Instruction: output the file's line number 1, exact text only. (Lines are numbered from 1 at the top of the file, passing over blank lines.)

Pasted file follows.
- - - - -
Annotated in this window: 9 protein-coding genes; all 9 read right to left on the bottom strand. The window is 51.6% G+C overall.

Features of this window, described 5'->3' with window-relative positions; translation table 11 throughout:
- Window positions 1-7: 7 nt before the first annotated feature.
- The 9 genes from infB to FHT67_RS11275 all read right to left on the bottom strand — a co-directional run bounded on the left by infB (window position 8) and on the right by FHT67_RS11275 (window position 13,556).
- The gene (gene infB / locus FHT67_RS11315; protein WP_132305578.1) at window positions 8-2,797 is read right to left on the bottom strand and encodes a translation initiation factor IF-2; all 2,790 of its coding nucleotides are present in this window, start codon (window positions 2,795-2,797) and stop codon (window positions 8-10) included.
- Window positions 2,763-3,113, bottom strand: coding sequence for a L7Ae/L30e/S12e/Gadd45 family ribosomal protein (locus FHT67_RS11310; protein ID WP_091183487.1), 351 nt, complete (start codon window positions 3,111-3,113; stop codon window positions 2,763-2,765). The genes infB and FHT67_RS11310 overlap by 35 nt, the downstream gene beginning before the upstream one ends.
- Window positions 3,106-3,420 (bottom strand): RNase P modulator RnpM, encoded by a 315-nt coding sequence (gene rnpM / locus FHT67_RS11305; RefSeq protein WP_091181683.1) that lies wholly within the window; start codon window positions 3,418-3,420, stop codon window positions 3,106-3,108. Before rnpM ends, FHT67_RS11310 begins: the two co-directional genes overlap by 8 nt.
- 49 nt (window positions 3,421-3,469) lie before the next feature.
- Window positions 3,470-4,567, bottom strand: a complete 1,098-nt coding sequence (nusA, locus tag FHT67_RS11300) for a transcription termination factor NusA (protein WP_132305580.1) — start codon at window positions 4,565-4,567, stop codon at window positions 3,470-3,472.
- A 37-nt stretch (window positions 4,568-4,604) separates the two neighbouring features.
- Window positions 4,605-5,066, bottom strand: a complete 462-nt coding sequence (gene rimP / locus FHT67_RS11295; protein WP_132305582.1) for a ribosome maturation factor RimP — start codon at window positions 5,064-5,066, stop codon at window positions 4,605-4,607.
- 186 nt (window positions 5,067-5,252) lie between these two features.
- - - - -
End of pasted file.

Annotated in this window: 9 protein-coding genes; all 9 read right to left on the bottom strand. The window is 51.6% G+C overall.